The feature match of the second flight was the clash between former world champion, Dato’ Peter Gilmour and Ian Willams, who was second coming into the final stage. The pair were fully engaged before the start. Williams entered the starting area prematurely and consequently was given a penalty, but Gilmour who crossed the starting line at full speed was OCS. Both boats went back in total synchronicity and Gilmour came out to leeward of Williams. Williams turn was to exonerate himself from the pre-start foul, but he took the turn at the same time as Gilmour went back to clear himself from the OCS. Gilmour wanted to go right and threw in a tack. Williams tacked on him and was in the controlling position going right. Gilmour did another slow tack to the left. Williams found pressure and crossed clear ahead of Gilmour on the port layline to the first weather mark. Gilmour used his wind shadow to come from behind pass Williams and Gilmour went on to extend his lead on the three lapper and win.

Second day of racing at the 2007 Monsoon Cup. Terrenganu, 29 November 2007. Photo copyright Craig Mitchel / World Match Racing Tour

In the Hansen/Spithill match, Hansen was in control the entire time and won by seven boat lengths. Likewise, the young champion-slayer, Torvar Mirsky put quite a distance on Paulo Cian. Top-ranked Mathieu Richard crossed the finish line half a leg ahead of Jesper Radich.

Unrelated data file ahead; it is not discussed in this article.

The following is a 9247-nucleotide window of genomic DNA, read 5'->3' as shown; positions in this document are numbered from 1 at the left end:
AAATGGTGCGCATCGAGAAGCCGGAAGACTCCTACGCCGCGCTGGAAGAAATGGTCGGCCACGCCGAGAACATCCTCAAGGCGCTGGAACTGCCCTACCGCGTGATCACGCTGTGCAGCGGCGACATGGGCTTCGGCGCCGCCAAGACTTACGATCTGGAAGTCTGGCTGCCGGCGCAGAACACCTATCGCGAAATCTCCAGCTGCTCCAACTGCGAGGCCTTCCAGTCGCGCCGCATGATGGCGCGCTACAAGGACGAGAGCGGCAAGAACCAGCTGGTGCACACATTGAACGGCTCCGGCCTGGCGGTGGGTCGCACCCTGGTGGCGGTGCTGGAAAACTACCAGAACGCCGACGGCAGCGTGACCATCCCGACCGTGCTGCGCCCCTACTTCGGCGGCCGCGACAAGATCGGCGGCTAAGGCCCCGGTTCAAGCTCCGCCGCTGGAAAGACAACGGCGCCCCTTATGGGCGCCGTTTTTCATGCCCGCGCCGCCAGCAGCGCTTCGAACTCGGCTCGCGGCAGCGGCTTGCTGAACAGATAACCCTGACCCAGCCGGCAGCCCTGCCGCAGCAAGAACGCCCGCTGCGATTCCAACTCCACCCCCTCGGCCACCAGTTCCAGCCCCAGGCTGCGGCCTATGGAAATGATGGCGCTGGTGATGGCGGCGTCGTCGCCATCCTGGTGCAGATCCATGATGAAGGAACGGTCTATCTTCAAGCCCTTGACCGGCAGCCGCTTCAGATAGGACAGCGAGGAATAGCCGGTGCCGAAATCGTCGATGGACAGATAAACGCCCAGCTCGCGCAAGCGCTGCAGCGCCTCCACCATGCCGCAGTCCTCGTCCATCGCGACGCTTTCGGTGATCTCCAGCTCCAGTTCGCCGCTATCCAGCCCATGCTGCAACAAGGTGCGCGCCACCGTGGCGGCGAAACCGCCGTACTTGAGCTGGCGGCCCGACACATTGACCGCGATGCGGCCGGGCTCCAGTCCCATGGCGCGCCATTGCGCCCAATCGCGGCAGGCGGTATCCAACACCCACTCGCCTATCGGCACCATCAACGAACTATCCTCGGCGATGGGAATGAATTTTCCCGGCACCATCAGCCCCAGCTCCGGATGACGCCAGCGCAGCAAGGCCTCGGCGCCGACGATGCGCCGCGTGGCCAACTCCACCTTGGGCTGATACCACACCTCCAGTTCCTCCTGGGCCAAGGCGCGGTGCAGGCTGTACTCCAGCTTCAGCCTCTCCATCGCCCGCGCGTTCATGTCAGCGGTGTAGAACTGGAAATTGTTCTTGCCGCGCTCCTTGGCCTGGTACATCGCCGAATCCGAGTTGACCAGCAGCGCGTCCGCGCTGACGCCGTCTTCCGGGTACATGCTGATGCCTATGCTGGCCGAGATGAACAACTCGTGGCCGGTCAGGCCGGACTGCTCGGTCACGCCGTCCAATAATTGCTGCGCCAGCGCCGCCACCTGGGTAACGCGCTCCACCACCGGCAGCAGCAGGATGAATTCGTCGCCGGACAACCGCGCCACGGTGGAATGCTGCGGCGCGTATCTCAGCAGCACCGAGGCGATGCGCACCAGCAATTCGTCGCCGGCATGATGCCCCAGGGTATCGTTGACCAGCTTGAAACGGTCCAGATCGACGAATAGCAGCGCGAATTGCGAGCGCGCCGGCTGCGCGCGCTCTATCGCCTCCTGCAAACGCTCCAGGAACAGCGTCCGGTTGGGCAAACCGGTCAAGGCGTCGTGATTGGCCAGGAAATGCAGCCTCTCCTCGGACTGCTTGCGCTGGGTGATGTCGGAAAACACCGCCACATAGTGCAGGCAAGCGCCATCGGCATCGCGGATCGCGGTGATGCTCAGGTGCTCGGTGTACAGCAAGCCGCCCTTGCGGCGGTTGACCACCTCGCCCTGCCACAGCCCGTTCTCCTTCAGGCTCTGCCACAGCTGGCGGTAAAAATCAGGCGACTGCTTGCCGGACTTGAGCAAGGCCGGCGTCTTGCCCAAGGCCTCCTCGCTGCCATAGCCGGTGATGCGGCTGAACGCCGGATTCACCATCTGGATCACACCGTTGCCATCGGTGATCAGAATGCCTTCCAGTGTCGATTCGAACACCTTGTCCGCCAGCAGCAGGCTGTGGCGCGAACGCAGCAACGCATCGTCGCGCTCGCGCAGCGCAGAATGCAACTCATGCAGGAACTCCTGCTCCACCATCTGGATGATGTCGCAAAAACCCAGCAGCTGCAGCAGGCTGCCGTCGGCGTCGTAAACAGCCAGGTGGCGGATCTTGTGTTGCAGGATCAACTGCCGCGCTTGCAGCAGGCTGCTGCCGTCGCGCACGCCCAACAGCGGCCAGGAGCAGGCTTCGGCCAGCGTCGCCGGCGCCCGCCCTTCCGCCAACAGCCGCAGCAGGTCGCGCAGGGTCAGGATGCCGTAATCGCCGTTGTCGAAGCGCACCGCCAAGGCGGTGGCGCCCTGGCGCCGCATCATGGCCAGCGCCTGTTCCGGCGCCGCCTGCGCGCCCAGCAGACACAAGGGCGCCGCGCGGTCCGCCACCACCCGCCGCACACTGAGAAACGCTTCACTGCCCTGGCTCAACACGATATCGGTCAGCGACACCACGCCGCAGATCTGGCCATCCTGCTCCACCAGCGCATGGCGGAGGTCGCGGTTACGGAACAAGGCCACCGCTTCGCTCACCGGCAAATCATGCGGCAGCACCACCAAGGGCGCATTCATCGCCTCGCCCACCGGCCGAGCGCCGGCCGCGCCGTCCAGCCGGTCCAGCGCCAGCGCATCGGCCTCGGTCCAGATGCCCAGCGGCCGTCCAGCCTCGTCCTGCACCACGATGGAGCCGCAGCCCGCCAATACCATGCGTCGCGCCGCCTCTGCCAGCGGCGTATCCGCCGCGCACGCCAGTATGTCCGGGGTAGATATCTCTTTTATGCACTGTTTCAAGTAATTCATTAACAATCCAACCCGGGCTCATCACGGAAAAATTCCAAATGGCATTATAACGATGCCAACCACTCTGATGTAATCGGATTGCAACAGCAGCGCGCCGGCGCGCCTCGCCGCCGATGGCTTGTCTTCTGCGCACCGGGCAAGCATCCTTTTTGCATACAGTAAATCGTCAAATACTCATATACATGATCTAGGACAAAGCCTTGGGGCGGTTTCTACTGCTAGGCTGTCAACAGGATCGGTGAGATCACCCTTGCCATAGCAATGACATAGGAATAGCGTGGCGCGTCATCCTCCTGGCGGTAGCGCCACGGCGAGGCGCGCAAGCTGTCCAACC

Getting a good start and being able to get out to the right was the formula that worked best throughout the first two flights.

At the post-race press conference, Torvar Mirsky said, “it was a bit of a surprise to finish off the day with a 2-0.” His young team has been practicing hard in Foundation 36’s at home in Perth. Mirsky thought that his team, being more familiar with the boats and fresh off practicing at home did not need a warm up session as much as some of his competitors who were unfamiliar with the boats.

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Desafío Español statement

Posted on 28 November 2007 by Valencia Sailing

[Source: Desafío Español] Regarding the resolution published by the New York Supreme Court for the case filed by GGYC against SNG concerning the validity of Club Náutico Español de Vela as Challenger of Record, Desafío Español states:

Desafío Español respects the decision of Justice Cahn but does not share his interpretation regarding the validity of Club Náutico Español de Vela. Desafío Español has always acted in good faith by challenging through the Club Náutico Español de Vela.